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December 6, 2012

PYP CALL FOR NOMINATIONS TO SERVE 2013-2014 The PYP Board of Directors (BOD) is seeking candidates for nominations to serve on the 2013 - 2014 BOD/Leadership Team. There are both BOD positions and there are Team/ Program leadership positions (non-board). The Team/Program chairs and other leadership positions will only be required to attend board meetings occasionally and are not voting members of the board. We are also looking for at least 3 PYP members to sit on the selection committee. PYP BOD Positions Vice President of Programs Vice President of Marketing Legal Counsel PYP Leadership Positions (Non BOD) Quality of Life Chair Economic Development Chair PPDI Chair Membership Chair Student Membership Co-Chair Alumni Membership Co-Chair Internship Pensacola Chair Assistant Secretary Marketing Co-Chair Special Events Chair Web Content Chair Social Media Chair Public Relations Chair Highlights Editor Please email for the application and note that applications MUST be submitted by Monday Dec 10th 2012 at 2 p.m. We thank you all for your service to PYP and look forward to another excellent year as a strong young professionals’ organization!

PYP MEMBERSHIP IS AT AN ALL-TIME HIGH! This is great news for PYP and it’s great news for Pensacola. Our members are this organization. Our strength comes from our members; it’s a simple as that. Each and every young professional who joins PYP does so with hopes and dreams, and a desire to improve not only themselves but also the entire Pensacola Bay Area. Pensacola Young Professionals care deeply about other people. Each year, thousands of hours are donated to our community by PYP members doing volunteer work that makes a difference. Examples of the work we do includes helping to feed the homeless, procuring and facilitating internships for local students, and bringing world-class leadership seminars to Pensacola. PYP members work tirelessly year-round to fulfill our mission to share our passion for and belief in the Pensacola Bay Area, and to

outstanding job in growing PYP membership, including working on our current campaign to hit 300 members! She also worked on the PYP new member benefits card that launched this fall. Lea is very active with PYP including scheduling and attending events such as quarterly meetings and pub clubs.

act as a catalyst for positive change in our community. There are many reasons why young people join PYP. Some join to network and meet like-minded individuals, others join to serve the community, and some join to seek growth, responsibility, and leadership roles. PYP is the key organization in Pensacola that meets all these needs and more for the young professional.


PYP is always looking for new members. Please join us and help us realize our vision to make the Pensacola Bay Area one of the nation’s premier places to live, work, and play, and to serve as a model for all young professional organizations. Membership for one year is just $100 and if you join now, December will be free!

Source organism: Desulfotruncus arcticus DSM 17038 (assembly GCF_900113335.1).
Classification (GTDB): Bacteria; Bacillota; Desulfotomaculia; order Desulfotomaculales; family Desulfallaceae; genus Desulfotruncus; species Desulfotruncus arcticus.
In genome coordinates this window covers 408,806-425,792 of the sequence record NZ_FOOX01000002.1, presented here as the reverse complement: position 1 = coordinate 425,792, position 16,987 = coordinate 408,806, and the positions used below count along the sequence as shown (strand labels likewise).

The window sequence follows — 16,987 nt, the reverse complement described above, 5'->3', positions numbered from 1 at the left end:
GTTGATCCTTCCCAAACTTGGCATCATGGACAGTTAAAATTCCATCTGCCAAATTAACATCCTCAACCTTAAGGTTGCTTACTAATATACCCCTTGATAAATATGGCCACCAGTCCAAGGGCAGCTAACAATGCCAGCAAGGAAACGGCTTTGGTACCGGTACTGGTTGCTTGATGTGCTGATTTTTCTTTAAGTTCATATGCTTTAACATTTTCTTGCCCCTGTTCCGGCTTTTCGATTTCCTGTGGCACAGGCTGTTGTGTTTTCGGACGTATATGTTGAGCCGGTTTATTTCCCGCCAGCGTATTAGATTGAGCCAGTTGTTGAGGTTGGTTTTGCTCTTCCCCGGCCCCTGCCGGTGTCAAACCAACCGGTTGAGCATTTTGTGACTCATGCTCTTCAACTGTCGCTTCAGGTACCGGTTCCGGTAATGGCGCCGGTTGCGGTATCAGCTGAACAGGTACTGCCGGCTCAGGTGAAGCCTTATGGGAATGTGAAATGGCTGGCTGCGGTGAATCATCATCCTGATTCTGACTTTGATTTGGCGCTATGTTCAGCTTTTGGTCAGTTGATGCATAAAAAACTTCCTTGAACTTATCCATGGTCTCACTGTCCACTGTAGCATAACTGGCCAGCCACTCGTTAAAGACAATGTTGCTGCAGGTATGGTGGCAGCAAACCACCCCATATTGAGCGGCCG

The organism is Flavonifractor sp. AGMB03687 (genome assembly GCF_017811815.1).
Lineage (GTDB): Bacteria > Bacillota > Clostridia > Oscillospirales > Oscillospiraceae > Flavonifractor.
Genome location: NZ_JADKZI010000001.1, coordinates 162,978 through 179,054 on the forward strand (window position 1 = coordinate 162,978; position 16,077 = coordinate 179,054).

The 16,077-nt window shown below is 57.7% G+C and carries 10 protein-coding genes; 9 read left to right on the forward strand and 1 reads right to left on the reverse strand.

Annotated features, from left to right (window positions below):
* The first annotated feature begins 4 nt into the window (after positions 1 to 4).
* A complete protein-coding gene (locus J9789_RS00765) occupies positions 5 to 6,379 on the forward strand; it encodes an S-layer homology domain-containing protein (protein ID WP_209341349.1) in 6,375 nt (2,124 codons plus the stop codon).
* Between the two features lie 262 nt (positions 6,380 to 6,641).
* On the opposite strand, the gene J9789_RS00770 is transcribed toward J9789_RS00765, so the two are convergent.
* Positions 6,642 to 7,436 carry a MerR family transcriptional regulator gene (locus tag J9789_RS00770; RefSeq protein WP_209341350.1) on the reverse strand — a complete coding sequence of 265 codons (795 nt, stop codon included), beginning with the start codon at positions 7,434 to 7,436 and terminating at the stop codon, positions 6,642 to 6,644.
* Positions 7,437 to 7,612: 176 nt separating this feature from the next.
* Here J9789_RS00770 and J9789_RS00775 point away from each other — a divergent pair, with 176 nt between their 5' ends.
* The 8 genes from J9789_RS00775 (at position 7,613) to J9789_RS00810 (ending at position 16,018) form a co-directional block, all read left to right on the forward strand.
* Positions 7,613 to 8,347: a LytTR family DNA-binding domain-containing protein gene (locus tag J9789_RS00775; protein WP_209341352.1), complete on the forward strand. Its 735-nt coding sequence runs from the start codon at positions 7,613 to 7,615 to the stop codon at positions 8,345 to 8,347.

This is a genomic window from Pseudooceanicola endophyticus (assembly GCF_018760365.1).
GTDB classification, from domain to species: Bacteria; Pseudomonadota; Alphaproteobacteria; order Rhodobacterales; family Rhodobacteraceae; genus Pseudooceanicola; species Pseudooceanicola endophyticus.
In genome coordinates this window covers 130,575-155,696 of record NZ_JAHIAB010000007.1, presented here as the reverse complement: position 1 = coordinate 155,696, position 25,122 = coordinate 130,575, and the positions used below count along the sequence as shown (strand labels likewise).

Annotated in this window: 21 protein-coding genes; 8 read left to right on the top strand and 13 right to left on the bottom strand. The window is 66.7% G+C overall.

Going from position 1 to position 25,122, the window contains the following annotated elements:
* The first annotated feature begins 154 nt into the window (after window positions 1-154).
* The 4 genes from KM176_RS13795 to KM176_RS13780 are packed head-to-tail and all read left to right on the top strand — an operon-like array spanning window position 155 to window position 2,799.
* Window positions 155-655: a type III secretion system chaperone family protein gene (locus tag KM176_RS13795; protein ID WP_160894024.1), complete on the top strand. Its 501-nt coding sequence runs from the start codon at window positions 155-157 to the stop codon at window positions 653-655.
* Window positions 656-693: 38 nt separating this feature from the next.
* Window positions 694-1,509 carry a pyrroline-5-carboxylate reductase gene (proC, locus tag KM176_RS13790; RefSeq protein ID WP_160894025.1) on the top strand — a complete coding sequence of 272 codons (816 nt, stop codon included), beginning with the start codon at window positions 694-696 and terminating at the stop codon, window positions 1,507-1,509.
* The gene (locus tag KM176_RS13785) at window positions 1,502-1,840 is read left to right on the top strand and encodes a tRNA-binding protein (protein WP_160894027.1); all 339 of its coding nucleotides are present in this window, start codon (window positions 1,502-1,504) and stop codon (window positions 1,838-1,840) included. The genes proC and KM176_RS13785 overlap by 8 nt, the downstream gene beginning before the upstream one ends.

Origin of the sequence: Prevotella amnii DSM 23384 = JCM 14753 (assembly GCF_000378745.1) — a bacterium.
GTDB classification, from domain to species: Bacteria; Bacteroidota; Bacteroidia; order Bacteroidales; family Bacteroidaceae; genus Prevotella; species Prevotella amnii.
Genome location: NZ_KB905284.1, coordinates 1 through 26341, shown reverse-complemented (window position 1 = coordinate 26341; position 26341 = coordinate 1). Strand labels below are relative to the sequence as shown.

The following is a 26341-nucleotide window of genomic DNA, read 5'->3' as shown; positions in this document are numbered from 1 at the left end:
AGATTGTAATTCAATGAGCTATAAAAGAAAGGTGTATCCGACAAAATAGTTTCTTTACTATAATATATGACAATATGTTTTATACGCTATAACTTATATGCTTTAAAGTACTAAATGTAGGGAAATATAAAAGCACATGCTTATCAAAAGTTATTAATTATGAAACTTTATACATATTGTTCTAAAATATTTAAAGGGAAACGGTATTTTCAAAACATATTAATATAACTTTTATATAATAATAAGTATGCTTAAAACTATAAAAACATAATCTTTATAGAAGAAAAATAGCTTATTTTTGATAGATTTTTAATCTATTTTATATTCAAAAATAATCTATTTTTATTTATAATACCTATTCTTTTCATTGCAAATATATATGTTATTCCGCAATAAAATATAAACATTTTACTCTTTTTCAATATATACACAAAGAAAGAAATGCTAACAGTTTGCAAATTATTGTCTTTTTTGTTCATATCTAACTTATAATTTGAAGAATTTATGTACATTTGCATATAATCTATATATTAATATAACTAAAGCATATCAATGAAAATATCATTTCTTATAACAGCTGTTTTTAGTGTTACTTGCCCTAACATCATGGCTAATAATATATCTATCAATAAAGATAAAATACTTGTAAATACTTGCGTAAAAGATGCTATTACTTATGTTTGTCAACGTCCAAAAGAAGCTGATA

DECEMBER 6 Candidate Meet & Greet

PYP is truly the best organization for young professionals, and by joining us you will only make it better!


PYP MEMBER BENEFITS CARD As a current, active PYP member, you will enjoy all the opportunities for growth, networking, leadership development, philanthropy, and fellowship that PYP offers. But we want to give you even more! That’s why your PYP membership card will allow you to receive exclusive offers and special discounts–negotiated by PYP–through local businesses and service providers. The Pensacola Bay Area is a very special place, as we are sure you agree. By giving you this added value to your PYP membership, we also want to give back to our local community and encourage you to shop locally, thereby helping our amazing community grow and prosper.

Membership & Networking DECEMBER 10 Board Meeting

BOARD MEMBER OF THE MONTH: JONATHAN THOMPSON Jonathan Thompson serves as VP on the PYP Board and oversees the Programs including Internship Pensacola, PPDI, and the Pensacola Ambassadors. Jonathan has led the Internship Pensacola program since its inception and just had another remarkable year. PYP recently had one of the largest Quarterly Meeting turnouts to date, partly due to Jonathan’s introduction of PYP’s “Why” campaign. We congratulate Jonathan and thank him for all of his hard work!

A huge thank you goes out to our current business partners: Anytime Fitness Indigeaux Denim Bar & Boutique KLS Esthetics Navarre Living Yoga Pensacola Symphony Orchestra Spray Tan Pensacola Pumps Smoothie King Vince Whibbs Automotive Omni Health and Fitness Robyn Laitman Aesthetics Remember, benefits are for active PYP Members only! Please respect PYP members, the generous vendors, and our community. If you would like to become a member or renew your membership, please contact Lea McLaughlin at, or Rachael Gillette at (850) 332-7820.


Lea McLaughlin has been chosen for member of the month for PYP. She has done an

DECEMBER 19 PYP Holiday Party


WWW.PENSACOLAYP.COM For more information on Pensacola Young Professionals or to join please see our website or contact Director Rachael Gillette Pensacola Young Professionals 41 N. Jefferson St. Ste 108 Pensacola FL 32502 (850) 332-7820

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Have you experienced IRON yet?